60s fashion history
When people think about 1960s fashion, they think about mini skirts, flares and psychedelic patterns.
This picture is misleading. Most people's image of the sixties only began in the second half of the decade. The term mini skirt was not in common use before 1966. The first mini skirts did not appear until 1965. Flower power and hippy fashion did not begin until the closing years of the decade.
One constant in the 1960s was denim and its increasing popularity with the young which began in the 1950s.
Elsewhere in fashion there was dramatic change. No one in 1960 would have imagined a woman would wear a skirt at mid-thigh length. No one in 1960 would have imagined a man would wear a pink paisley shirt and matching tie. Both these trends were in mainstream fashion by 1970, not just for the very hip.
What is more remarkable is that for most people the change did not take place over the course of the decade, but between 1965 and 1970. Fashions up to 1964 for most men and women was evolution from the 1950s, not revolution.
What was the reason for the change and how did it happen? What were the reasons for these changes?
1960s fashion was about youth. New retail businesses opened to appeal to teenagers. Older people were not ignored and mainstream businesses, such as Marks and Spencer, evolved their clothes to serve mainstream taste.
It was the youth market that changed how Britain looked. But why was the youth market so important and why was it specifically important to the 1960s?
In the 1960s it was common for working-class teenagers to leave school at the earliest opportunity. That was age fifteen. They went into better-paid jobs compared to the previous generation. Earnings were rising for everyone in the 1960s, but pay for young workers rose at twice the rate for adults between 1938 and 1958.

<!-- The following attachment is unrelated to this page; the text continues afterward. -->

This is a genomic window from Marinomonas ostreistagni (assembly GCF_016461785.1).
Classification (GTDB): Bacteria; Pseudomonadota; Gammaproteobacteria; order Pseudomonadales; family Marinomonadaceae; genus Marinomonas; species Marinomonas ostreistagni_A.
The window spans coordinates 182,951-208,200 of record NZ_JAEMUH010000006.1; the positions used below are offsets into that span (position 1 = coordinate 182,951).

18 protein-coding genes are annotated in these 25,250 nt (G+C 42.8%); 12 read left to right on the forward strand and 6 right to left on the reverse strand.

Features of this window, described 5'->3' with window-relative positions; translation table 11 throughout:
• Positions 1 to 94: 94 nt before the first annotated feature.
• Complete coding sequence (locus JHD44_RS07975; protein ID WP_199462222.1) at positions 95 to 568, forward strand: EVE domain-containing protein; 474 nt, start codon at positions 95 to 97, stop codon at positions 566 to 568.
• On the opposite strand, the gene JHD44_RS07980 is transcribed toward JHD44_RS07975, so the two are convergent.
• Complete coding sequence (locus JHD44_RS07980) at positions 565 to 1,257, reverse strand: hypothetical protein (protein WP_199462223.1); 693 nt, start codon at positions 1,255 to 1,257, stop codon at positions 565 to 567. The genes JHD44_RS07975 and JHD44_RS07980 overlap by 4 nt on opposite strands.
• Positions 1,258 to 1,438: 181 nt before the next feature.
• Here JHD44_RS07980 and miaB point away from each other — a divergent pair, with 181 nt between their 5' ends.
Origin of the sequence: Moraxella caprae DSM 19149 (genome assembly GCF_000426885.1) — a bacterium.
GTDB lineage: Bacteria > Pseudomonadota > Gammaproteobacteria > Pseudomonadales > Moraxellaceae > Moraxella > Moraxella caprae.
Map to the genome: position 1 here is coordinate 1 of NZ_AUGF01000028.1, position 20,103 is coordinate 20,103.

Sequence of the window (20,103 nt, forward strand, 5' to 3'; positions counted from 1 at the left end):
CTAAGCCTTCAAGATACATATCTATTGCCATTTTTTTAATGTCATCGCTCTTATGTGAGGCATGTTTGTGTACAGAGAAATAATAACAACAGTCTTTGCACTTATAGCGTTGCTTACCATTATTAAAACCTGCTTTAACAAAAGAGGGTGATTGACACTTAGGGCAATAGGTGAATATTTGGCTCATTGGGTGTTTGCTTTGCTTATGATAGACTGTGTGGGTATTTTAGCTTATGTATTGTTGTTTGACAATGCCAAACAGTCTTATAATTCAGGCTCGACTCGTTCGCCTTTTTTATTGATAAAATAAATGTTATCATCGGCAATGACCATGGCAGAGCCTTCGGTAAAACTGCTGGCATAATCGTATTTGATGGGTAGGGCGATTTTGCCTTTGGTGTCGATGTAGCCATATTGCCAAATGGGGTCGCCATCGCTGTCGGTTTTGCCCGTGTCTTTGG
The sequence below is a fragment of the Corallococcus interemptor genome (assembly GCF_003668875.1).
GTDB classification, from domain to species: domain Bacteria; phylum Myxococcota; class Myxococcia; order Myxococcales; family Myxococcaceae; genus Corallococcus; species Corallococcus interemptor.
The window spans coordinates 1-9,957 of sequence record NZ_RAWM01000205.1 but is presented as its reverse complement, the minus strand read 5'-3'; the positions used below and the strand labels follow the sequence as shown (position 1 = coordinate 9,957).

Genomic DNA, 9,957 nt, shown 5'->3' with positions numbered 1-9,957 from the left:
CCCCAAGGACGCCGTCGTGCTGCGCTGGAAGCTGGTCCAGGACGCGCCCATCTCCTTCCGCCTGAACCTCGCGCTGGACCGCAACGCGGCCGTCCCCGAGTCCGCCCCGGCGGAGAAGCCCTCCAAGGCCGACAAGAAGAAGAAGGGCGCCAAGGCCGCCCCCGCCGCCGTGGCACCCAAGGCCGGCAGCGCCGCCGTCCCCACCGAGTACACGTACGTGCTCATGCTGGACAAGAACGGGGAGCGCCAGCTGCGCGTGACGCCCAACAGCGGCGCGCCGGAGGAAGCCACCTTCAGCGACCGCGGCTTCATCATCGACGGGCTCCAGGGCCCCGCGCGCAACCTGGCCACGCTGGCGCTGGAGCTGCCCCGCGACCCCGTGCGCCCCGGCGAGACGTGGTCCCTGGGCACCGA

At the same time cultural changes meant that young people's wages were seen as their own and not belonging to the family. Before the war a working-class boy or girl gave most of their money to their parents and got some pocket money back. After WWII young people paid their parents about 30% for housekeeping and kept the rest.
Most young people did not think about saving. Fear of 'the bomb' was justification to live for the moment. So they spent their money on having a good time. That meant going out, buying records and buying clothes.
High spending on clothes was not new for young people. Before the war adolescents were able to dress well in cheap, but fashionable clothes. The difference was in the spending power they had at their disposal. In 1967, the 15-19 year old age group contributed 50% of the total spent on fashion. 
Young people had the money to spend. Youth fashion was a growing business. A few pioneers, by chance or by design, recognised this trend. They made names for themselves, as well as huge fortunes.
Evolution from the 1950s
So we know that young people spent lots of money on clothes. What did they buy?
Fashion in the previous decade was led and almost controlled by a small number of couture (fashion) houses in Paris. Their clientele were wealthy, older and more sophisticated than the average 1960s' teenager.
The style of the 1950s was influenced by Christian Dior's 'New Look' from 1947. Skirts were mid-calf. The waist was tiny and pronounced. The style was a reaction against the cut-down look of war-time Utility clothes. Throughout the 1950s Dior and other Paris fashion houses designed a series of fashion lines. The top end of society bought into these images and spent heavily on fashion.
For the majority of women, chain stores made look-alikes of the less extreme of these creations within a few months.
The 1950s' look for most women was a full skirt, sometimes with a stiffened petticoat underneath. In the early 1960s the overall look softened and became more natural. A tighter fitting sheath skirt was also fashionable. Coats were large, almost like a tent. There was the A-line in dresses and coats. The A-line was like a capital A letter shape.